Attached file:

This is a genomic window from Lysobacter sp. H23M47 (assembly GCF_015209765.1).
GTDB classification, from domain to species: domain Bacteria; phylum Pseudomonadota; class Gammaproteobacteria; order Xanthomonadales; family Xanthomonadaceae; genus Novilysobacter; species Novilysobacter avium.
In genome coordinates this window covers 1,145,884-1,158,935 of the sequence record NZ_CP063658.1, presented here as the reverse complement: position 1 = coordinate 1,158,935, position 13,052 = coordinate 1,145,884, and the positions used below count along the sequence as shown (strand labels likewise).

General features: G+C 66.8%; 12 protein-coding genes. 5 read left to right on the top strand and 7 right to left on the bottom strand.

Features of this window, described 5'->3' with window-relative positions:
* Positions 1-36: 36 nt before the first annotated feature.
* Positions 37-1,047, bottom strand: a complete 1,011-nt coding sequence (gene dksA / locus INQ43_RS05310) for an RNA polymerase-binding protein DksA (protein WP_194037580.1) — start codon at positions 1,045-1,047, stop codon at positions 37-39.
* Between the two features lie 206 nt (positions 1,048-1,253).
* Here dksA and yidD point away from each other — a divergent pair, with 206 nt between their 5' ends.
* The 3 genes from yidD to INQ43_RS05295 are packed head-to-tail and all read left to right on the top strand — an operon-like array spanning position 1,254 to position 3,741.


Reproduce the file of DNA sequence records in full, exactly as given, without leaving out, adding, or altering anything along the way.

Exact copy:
This is a genomic window from Lysobacter sp. H23M47 (assembly GCF_015209765.1).
GTDB classification, from domain to species: domain Bacteria; phylum Pseudomonadota; class Gammaproteobacteria; order Xanthomonadales; family Xanthomonadaceae; genus Novilysobacter; species Novilysobacter avium.
In genome coordinates this window covers 1,145,884-1,158,935 of the sequence record NZ_CP063658.1, presented here as the reverse complement: position 1 = coordinate 1,158,935, position 13,052 = coordinate 1,145,884, and the positions used below count along the sequence as shown (strand labels likewise).

General features: G+C 66.8%; 12 protein-coding genes. 5 read left to right on the top strand and 7 right to left on the bottom strand.

Features of this window, described 5'->3' with window-relative positions:
* Positions 1-36: 36 nt before the first annotated feature.
* Positions 37-1,047, bottom strand: a complete 1,011-nt coding sequence (gene dksA / locus INQ43_RS05310) for an RNA polymerase-binding protein DksA (protein WP_194037580.1) — start codon at positions 1,045-1,047, stop codon at positions 37-39.
* Between the two features lie 206 nt (positions 1,048-1,253).
* Here dksA and yidD point away from each other — a divergent pair, with 206 nt between their 5' ends.
* The 3 genes from yidD to INQ43_RS05295 are packed head-to-tail and all read left to right on the top strand — an operon-like array spanning position 1,254 to position 3,741.